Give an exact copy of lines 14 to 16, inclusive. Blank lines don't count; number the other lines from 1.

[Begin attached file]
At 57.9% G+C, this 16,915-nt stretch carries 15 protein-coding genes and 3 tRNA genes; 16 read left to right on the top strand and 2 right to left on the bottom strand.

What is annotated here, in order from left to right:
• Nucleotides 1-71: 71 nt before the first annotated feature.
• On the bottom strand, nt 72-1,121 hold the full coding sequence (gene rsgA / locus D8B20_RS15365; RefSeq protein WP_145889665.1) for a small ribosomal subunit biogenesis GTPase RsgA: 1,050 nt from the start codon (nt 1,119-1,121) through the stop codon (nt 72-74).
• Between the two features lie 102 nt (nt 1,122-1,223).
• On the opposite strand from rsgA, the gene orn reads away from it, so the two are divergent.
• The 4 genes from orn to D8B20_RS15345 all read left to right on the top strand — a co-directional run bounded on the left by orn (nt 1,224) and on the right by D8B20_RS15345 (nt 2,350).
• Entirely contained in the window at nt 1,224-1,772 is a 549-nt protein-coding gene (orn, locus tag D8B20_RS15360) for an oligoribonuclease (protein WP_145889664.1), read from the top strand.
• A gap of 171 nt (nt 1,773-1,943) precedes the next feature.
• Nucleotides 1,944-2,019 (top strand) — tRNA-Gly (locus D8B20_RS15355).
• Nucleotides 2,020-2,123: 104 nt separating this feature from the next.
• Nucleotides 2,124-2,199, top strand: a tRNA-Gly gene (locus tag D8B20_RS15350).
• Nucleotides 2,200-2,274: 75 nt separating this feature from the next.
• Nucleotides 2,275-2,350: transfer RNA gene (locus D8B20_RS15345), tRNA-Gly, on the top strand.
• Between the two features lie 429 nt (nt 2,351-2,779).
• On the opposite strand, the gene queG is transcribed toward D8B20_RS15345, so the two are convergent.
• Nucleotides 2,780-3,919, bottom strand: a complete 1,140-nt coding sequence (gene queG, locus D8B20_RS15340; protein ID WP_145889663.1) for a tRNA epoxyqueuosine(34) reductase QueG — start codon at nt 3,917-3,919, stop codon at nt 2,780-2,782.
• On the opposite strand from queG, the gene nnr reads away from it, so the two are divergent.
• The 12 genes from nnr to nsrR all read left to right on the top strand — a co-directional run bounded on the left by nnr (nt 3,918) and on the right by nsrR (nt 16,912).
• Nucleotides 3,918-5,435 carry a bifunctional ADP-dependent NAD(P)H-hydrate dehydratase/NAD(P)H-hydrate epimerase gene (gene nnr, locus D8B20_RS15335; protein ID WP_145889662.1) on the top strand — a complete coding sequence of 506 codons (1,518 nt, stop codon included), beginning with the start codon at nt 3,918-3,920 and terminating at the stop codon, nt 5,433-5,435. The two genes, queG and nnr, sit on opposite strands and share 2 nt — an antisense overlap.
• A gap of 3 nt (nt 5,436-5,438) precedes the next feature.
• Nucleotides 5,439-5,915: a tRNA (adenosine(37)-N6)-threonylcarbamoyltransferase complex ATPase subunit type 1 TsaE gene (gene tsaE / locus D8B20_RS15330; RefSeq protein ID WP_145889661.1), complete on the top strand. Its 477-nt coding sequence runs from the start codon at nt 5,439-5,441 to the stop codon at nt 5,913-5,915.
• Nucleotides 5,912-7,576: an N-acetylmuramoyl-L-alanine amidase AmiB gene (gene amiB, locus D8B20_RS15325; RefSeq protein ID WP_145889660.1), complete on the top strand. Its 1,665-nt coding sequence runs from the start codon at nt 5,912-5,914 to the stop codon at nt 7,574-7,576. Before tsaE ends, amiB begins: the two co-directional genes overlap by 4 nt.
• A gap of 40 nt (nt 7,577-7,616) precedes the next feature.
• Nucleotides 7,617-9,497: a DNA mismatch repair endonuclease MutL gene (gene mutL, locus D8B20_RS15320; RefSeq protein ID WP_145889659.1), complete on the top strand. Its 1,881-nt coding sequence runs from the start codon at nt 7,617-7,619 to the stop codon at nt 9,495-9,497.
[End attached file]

• Nucleotides 2,275-2,350: transfer RNA gene (locus D8B20_RS15345), tRNA-Gly, on the top strand.
• Between the two features lie 429 nt (nt 2,351-2,779).
• On the opposite strand, the gene queG is transcribed toward D8B20_RS15345, so the two are convergent.